\Gamma(-1/2) &= -2\sqrt{\pi} &\approx -3.544907701811 \\
\Gamma(1/2) &= \sqrt{\pi} &\approx 1.772453850905 \\
\Gamma(1) &= 0! &= 1 \\
\Gamma(3/2) &= \tfrac{1}{2}\sqrt{\pi} &\approx 0.88622692545 \\
\Gamma(2) &= 1! &= 1 \\
\Gamma(5/2) &= \tfrac{3}{4}\sqrt{\pi} &\approx 1.32934038818 \\
\Gamma(3) &= 2! &= 2 \\
\Gamma(7/2) &= \tfrac{15}{8}\sqrt{\pi} &\approx  3.32335097045\\
\Gamma(4) &= 3! &= 6 \\
\end{array}

Pi function[change | edit source]

Gauss introduced the Pi function. This is another way of denoting the gamma function. In terms of the gamma function, the Pi function is

\Pi(z) = \Gamma(z+1) = z \; \Gamma(z)  = \int_0^\infty  e^{-t} t^{z+1}\,\frac{{\rm d}t}{t},

so that

\Pi(n) = n!\,,

for every non-negative integer n.

Applications[change | edit source]

Analytic number theory[change | edit source]

The gamma function is used to study the Riemann zeta function. A property of the Riemann zeta function is its functional equation:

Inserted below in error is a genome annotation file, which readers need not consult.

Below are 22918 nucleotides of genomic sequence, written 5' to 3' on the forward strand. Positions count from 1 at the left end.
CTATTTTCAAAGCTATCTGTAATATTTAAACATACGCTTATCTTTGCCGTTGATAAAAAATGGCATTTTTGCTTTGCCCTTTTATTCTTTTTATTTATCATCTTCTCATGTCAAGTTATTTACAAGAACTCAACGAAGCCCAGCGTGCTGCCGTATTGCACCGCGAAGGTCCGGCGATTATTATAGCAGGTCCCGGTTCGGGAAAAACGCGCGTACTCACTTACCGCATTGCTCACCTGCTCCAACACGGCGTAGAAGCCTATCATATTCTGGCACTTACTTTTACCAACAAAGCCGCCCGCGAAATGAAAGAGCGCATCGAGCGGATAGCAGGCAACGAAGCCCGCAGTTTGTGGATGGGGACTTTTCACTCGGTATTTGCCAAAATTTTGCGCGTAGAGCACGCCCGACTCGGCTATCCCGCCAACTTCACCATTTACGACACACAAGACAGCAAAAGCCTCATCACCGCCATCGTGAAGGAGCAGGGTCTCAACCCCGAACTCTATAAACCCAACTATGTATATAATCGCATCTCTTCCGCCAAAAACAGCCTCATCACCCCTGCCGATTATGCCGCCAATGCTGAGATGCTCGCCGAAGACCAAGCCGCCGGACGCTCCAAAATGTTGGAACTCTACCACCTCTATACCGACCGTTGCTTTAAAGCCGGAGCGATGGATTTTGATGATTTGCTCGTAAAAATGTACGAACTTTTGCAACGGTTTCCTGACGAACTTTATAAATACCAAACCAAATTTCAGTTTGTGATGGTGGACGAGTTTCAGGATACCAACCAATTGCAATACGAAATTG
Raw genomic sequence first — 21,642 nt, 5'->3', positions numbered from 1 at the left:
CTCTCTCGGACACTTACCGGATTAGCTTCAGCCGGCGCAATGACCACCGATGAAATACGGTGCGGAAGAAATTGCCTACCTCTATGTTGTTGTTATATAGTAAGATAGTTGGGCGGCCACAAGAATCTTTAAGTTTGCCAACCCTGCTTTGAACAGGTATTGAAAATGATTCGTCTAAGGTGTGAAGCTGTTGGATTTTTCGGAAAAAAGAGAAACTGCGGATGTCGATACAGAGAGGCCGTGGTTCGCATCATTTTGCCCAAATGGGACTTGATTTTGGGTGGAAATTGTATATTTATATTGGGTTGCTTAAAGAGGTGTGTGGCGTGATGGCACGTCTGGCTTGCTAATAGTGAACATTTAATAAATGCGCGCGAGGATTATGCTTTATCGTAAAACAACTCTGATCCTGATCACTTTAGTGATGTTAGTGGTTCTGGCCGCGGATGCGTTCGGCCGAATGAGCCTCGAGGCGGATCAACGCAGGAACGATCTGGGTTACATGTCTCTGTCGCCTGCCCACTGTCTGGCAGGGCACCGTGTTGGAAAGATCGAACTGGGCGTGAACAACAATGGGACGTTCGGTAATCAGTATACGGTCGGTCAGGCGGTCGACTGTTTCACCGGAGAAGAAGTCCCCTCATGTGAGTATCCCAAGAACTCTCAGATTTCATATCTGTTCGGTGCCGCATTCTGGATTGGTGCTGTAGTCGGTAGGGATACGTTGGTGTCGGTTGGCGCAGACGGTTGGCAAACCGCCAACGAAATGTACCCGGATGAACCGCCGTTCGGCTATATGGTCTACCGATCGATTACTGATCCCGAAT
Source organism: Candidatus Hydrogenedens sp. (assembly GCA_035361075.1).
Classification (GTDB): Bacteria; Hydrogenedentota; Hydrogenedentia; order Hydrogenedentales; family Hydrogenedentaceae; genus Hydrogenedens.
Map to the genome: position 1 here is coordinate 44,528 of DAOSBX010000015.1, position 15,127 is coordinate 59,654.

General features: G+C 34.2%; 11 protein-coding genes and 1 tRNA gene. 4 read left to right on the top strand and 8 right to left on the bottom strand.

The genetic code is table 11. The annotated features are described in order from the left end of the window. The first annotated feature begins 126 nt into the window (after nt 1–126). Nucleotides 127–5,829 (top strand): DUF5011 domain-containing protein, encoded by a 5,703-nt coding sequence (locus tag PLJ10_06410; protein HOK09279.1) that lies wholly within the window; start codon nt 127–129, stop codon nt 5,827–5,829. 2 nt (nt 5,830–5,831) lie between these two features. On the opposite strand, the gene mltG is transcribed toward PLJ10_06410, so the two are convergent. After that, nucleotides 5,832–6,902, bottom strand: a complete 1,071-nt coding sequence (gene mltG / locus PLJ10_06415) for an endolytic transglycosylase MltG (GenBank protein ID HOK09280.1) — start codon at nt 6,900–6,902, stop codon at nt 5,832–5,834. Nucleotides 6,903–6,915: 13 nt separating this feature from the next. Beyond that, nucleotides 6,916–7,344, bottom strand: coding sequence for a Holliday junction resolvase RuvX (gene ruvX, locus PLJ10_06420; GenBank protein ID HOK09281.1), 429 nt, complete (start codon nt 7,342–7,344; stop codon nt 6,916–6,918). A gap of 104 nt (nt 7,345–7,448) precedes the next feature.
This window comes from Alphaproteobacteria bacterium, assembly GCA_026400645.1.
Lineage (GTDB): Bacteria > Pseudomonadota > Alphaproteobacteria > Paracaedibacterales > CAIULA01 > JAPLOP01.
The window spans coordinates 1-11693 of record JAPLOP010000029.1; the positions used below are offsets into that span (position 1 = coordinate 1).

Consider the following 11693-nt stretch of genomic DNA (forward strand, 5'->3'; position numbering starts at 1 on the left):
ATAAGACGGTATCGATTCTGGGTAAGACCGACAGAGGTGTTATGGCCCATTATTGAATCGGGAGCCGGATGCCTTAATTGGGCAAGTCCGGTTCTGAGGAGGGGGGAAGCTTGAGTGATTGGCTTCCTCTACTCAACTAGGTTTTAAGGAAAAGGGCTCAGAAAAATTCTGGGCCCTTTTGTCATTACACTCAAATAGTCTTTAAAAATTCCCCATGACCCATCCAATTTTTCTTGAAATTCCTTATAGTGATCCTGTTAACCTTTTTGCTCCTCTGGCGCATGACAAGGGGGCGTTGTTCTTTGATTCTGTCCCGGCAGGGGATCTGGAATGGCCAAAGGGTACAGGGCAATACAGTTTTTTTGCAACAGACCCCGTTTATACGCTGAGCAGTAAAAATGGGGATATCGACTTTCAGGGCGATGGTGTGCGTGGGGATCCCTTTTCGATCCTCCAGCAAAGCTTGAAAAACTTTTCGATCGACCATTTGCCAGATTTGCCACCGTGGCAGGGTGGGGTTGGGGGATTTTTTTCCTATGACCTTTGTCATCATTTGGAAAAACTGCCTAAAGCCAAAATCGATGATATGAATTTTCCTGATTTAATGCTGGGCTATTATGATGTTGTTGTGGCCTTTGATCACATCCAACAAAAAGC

\Gamma\left(\frac{s}{2}\right)\zeta(s)\pi^{-s/2} = \Gamma\left(\frac{1-s}{2}\right)\zeta(1-s)\pi^{-(1-s)/2}.

Bernhard Riemann found a relation between these two functions. This was in 1859 paper "Über die Anzahl der Primzahlen unter einer gegebenen Grösse" ("On the Number of Prime Numbers less than a Given Quantity")

\zeta(z) \; \Gamma(z) = \int_0^\infty \frac{t^{z}}{e^t-1} \; \frac{dt}{t}.

Notes[change | edit source]

  1. This can be derived by differentiating the integral form of the gamma function with respect to x. It is done by using differentiation under the integral sign.

References[change | edit source]

  • Milton Abramowitz and Irene A. Stegun, eds. Handbook of Mathematical Functions with Formulas, Graphs, and Mathematical Tables. New York: Dover, 1972. (See Chapter 6)